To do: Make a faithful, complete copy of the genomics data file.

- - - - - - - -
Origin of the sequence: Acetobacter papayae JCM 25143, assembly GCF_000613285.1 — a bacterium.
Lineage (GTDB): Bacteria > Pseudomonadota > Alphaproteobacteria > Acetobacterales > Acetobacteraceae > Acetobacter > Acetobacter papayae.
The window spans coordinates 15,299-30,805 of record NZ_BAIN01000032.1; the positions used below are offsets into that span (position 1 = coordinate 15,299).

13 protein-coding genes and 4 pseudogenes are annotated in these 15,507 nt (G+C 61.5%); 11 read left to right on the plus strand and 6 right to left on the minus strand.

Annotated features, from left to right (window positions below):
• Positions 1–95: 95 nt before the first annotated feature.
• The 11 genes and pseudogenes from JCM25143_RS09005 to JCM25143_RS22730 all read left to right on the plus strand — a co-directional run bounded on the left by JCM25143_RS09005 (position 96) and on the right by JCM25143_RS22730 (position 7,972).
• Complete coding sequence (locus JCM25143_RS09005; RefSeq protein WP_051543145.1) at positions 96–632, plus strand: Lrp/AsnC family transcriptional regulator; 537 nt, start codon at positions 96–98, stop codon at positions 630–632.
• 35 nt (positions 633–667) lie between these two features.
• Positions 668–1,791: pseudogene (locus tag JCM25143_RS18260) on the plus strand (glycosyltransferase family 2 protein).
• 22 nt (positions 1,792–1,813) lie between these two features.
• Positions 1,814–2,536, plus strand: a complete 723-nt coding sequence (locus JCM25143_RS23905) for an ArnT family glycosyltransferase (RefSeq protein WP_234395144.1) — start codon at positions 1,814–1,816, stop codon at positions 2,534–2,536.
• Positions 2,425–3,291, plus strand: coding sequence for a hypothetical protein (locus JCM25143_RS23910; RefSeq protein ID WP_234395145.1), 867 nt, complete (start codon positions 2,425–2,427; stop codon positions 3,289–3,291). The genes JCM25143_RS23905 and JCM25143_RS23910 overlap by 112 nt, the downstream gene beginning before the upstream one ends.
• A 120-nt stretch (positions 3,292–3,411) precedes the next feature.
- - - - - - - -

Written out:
Origin of the sequence: Acetobacter papayae JCM 25143, assembly GCF_000613285.1 — a bacterium.
Lineage (GTDB): Bacteria > Pseudomonadota > Alphaproteobacteria > Acetobacterales > Acetobacteraceae > Acetobacter > Acetobacter papayae.
The window spans coordinates 15,299-30,805 of record NZ_BAIN01000032.1; the positions used below are offsets into that span (position 1 = coordinate 15,299).

13 protein-coding genes and 4 pseudogenes are annotated in these 15,507 nt (G+C 61.5%); 11 read left to right on the plus strand and 6 right to left on the minus strand.

Annotated features, from left to right (window positions below):
• Positions 1–95: 95 nt before the first annotated feature.
• The 11 genes and pseudogenes from JCM25143_RS09005 to JCM25143_RS22730 all read left to right on the plus strand — a co-directional run bounded on the left by JCM25143_RS09005 (position 96) and on the right by JCM25143_RS22730 (position 7,972).
• Complete coding sequence (locus JCM25143_RS09005; RefSeq protein WP_051543145.1) at positions 96–632, plus strand: Lrp/AsnC family transcriptional regulator; 537 nt, start codon at positions 96–98, stop codon at positions 630–632.
• 35 nt (positions 633–667) lie between these two features.
• Positions 668–1,791: pseudogene (locus tag JCM25143_RS18260) on the plus strand (glycosyltransferase family 2 protein).
• 22 nt (positions 1,792–1,813) lie between these two features.
• Positions 1,814–2,536, plus strand: a complete 723-nt coding sequence (locus JCM25143_RS23905) for an ArnT family glycosyltransferase (RefSeq protein WP_234395144.1) — start codon at positions 1,814–1,816, stop codon at positions 2,534–2,536.
• Positions 2,425–3,291, plus strand: coding sequence for a hypothetical protein (locus JCM25143_RS23910; RefSeq protein ID WP_234395145.1), 867 nt, complete (start codon positions 2,425–2,427; stop codon positions 3,289–3,291). The genes JCM25143_RS23905 and JCM25143_RS23910 overlap by 112 nt, the downstream gene beginning before the upstream one ends.
• A 120-nt stretch (positions 3,292–3,411) precedes the next feature.